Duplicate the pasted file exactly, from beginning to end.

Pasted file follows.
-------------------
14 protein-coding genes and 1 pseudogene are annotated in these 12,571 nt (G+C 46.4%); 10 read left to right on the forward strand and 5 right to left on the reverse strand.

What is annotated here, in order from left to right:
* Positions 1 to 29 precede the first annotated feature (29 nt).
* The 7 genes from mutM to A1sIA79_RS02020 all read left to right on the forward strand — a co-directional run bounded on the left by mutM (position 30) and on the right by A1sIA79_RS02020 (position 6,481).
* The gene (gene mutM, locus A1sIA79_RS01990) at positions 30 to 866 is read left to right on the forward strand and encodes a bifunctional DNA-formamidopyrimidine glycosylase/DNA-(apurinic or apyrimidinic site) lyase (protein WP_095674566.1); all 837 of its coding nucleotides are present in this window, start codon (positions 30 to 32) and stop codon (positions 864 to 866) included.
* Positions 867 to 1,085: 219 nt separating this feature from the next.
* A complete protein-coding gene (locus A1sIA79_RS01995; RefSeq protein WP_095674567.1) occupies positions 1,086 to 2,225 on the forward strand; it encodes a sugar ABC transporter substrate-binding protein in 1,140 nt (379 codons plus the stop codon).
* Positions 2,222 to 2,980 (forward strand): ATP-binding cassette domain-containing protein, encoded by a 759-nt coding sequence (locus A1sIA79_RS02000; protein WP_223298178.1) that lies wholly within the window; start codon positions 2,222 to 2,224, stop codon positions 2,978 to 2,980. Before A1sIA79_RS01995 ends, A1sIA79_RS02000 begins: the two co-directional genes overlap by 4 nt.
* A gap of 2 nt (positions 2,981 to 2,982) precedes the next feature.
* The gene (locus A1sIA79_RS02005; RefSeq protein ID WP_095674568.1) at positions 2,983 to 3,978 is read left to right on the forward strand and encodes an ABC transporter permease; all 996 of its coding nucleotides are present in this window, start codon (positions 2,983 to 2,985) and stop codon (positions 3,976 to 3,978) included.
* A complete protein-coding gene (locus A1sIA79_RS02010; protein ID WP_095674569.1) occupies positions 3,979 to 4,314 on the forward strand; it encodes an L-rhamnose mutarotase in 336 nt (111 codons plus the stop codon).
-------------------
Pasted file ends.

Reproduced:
14 protein-coding genes and 1 pseudogene are annotated in these 12,571 nt (G+C 46.4%); 10 read left to right on the forward strand and 5 right to left on the reverse strand.

What is annotated here, in order from left to right:
* Positions 1 to 29 precede the first annotated feature (29 nt).
* The 7 genes from mutM to A1sIA79_RS02020 all read left to right on the forward strand — a co-directional run bounded on the left by mutM (position 30) and on the right by A1sIA79_RS02020 (position 6,481).
* The gene (gene mutM, locus A1sIA79_RS01990) at positions 30 to 866 is read left to right on the forward strand and encodes a bifunctional DNA-formamidopyrimidine glycosylase/DNA-(apurinic or apyrimidinic site) lyase (protein WP_095674566.1); all 837 of its coding nucleotides are present in this window, start codon (positions 30 to 32) and stop codon (positions 864 to 866) included.
* Positions 867 to 1,085: 219 nt separating this feature from the next.
* A complete protein-coding gene (locus A1sIA79_RS01995; RefSeq protein WP_095674567.1) occupies positions 1,086 to 2,225 on the forward strand; it encodes a sugar ABC transporter substrate-binding protein in 1,140 nt (379 codons plus the stop codon).
* Positions 2,222 to 2,980 (forward strand): ATP-binding cassette domain-containing protein, encoded by a 759-nt coding sequence (locus A1sIA79_RS02000; protein WP_223298178.1) that lies wholly within the window; start codon positions 2,222 to 2,224, stop codon positions 2,978 to 2,980. Before A1sIA79_RS01995 ends, A1sIA79_RS02000 begins: the two co-directional genes overlap by 4 nt.
* A gap of 2 nt (positions 2,981 to 2,982) precedes the next feature.
* The gene (locus A1sIA79_RS02005; RefSeq protein ID WP_095674568.1) at positions 2,983 to 3,978 is read left to right on the forward strand and encodes an ABC transporter permease; all 996 of its coding nucleotides are present in this window, start codon (positions 2,983 to 2,985) and stop codon (positions 3,976 to 3,978) included.
* A complete protein-coding gene (locus A1sIA79_RS02010; protein ID WP_095674569.1) occupies positions 3,979 to 4,314 on the forward strand; it encodes an L-rhamnose mutarotase in 336 nt (111 codons plus the stop codon).